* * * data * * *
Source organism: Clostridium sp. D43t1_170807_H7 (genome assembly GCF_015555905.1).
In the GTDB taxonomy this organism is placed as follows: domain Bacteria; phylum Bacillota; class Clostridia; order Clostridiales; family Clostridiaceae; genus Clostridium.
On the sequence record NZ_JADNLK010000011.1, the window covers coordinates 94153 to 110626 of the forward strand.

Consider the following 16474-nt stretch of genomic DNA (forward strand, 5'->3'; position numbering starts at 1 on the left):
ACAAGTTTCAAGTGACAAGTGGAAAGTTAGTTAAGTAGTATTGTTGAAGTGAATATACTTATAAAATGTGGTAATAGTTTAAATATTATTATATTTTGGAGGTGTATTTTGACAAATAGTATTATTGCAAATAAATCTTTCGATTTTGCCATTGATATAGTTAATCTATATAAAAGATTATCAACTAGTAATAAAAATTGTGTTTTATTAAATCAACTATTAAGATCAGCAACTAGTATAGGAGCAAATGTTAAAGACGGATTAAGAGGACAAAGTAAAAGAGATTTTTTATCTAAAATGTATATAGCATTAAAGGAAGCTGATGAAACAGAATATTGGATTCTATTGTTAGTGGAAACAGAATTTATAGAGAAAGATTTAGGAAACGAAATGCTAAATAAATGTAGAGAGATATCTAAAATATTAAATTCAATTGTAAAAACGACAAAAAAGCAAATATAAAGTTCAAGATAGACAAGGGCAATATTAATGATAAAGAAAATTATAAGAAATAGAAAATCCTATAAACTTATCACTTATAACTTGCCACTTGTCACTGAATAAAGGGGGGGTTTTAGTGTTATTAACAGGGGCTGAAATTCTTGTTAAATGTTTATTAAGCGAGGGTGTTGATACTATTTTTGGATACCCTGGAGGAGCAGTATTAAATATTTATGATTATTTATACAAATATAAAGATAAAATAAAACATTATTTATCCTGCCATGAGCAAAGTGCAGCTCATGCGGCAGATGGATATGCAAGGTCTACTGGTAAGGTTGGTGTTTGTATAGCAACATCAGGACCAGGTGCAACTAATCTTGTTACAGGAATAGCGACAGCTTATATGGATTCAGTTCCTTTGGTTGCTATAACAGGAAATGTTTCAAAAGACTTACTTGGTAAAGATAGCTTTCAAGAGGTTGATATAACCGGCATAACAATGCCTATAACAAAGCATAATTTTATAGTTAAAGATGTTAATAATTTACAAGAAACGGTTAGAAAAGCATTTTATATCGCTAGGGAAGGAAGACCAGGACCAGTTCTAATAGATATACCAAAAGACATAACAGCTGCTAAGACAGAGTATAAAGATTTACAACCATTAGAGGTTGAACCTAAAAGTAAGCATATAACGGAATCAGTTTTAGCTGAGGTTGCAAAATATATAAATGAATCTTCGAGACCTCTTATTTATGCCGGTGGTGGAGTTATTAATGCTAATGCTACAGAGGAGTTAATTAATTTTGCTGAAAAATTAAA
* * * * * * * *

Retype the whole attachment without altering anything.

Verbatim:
Source organism: Clostridium sp. D43t1_170807_H7 (genome assembly GCF_015555905.1).
In the GTDB taxonomy this organism is placed as follows: domain Bacteria; phylum Bacillota; class Clostridia; order Clostridiales; family Clostridiaceae; genus Clostridium.
On the sequence record NZ_JADNLK010000011.1, the window covers coordinates 94153 to 110626 of the forward strand.

Consider the following 16474-nt stretch of genomic DNA (forward strand, 5'->3'; position numbering starts at 1 on the left):
ACAAGTTTCAAGTGACAAGTGGAAAGTTAGTTAAGTAGTATTGTTGAAGTGAATATACTTATAAAATGTGGTAATAGTTTAAATATTATTATATTTTGGAGGTGTATTTTGACAAATAGTATTATTGCAAATAAATCTTTCGATTTTGCCATTGATATAGTTAATCTATATAAAAGATTATCAACTAGTAATAAAAATTGTGTTTTATTAAATCAACTATTAAGATCAGCAACTAGTATAGGAGCAAATGTTAAAGACGGATTAAGAGGACAAAGTAAAAGAGATTTTTTATCTAAAATGTATATAGCATTAAAGGAAGCTGATGAAACAGAATATTGGATTCTATTGTTAGTGGAAACAGAATTTATAGAGAAAGATTTAGGAAACGAAATGCTAAATAAATGTAGAGAGATATCTAAAATATTAAATTCAATTGTAAAAACGACAAAAAAGCAAATATAAAGTTCAAGATAGACAAGGGCAATATTAATGATAAAGAAAATTATAAGAAATAGAAAATCCTATAAACTTATCACTTATAACTTGCCACTTGTCACTGAATAAAGGGGGGGTTTTAGTGTTATTAACAGGGGCTGAAATTCTTGTTAAATGTTTATTAAGCGAGGGTGTTGATACTATTTTTGGATACCCTGGAGGAGCAGTATTAAATATTTATGATTATTTATACAAATATAAAGATAAAATAAAACATTATTTATCCTGCCATGAGCAAAGTGCAGCTCATGCGGCAGATGGATATGCAAGGTCTACTGGTAAGGTTGGTGTTTGTATAGCAACATCAGGACCAGGTGCAACTAATCTTGTTACAGGAATAGCGACAGCTTATATGGATTCAGTTCCTTTGGTTGCTATAACAGGAAATGTTTCAAAAGACTTACTTGGTAAAGATAGCTTTCAAGAGGTTGATATAACCGGCATAACAATGCCTATAACAAAGCATAATTTTATAGTTAAAGATGTTAATAATTTACAAGAAACGGTTAGAAAAGCATTTTATATCGCTAGGGAAGGAAGACCAGGACCAGTTCTAATAGATATACCAAAAGACATAACAGCTGCTAAGACAGAGTATAAAGATTTACAACCATTAGAGGTTGAACCTAAAAGTAAGCATATAACGGAATCAGTTTTAGCTGAGGTTGCAAAATATATAAATGAATCTTCGAGACCTCTTATTTATGCCGGTGGTGGAGTTATTAATGCTAATGCTACAGAGGAGTTAATTAATTTTGCTGAAAAATTAAA